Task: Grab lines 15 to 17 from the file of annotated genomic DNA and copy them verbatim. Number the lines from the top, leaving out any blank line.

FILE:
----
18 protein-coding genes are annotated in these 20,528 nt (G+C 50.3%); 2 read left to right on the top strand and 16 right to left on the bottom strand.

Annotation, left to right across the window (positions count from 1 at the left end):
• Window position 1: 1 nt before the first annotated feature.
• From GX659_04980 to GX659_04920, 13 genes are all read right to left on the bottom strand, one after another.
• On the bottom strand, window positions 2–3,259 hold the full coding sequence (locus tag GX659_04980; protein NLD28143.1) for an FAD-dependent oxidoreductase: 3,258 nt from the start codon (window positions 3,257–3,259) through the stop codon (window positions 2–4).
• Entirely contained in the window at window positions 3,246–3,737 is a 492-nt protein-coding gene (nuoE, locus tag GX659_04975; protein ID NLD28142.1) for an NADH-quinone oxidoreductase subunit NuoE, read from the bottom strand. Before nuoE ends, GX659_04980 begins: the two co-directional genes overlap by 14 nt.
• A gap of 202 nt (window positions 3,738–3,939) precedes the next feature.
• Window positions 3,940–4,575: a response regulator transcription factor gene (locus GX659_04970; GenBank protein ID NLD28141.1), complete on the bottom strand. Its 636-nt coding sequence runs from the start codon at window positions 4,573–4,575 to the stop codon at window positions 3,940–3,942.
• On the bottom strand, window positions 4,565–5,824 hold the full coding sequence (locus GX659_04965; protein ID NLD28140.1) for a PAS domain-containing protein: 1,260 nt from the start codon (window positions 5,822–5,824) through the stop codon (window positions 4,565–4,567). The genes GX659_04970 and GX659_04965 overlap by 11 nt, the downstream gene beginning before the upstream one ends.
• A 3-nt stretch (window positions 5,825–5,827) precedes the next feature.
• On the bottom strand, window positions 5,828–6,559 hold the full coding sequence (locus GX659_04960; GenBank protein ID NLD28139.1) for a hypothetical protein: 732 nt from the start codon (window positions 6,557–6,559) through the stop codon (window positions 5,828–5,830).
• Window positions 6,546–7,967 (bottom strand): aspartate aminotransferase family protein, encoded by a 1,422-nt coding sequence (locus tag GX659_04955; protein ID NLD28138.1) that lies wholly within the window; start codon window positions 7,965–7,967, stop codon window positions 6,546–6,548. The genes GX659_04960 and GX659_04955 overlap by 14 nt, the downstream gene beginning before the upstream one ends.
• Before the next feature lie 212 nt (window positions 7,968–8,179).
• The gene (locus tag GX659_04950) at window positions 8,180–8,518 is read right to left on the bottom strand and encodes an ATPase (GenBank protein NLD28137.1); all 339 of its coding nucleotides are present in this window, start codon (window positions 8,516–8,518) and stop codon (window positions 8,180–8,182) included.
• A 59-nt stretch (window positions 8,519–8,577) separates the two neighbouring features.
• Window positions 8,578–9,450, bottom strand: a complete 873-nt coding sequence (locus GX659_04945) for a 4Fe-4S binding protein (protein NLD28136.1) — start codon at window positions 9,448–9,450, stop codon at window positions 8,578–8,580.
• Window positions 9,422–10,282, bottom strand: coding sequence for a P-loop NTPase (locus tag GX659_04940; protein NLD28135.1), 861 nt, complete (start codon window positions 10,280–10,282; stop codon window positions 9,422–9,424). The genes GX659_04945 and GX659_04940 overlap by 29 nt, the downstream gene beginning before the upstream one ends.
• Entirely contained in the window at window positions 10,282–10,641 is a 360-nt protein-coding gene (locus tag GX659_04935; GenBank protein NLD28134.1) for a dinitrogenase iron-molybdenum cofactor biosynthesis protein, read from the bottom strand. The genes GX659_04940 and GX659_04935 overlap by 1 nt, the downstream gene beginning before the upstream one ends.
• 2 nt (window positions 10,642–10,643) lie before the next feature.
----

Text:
• A 59-nt stretch (window positions 8,519–8,577) separates the two neighbouring features.
• Window positions 8,578–9,450, bottom strand: a complete 873-nt coding sequence (locus GX659_04945) for a 4Fe-4S binding protein (protein NLD28136.1) — start codon at window positions 9,448–9,450, stop codon at window positions 8,578–8,580.
• Window positions 9,422–10,282, bottom strand: coding sequence for a P-loop NTPase (locus tag GX659_04940; protein NLD28135.1), 861 nt, complete (start codon window positions 10,280–10,282; stop codon window positions 9,422–9,424). The genes GX659_04945 and GX659_04940 overlap by 29 nt, the downstream gene beginning before the upstream one ends.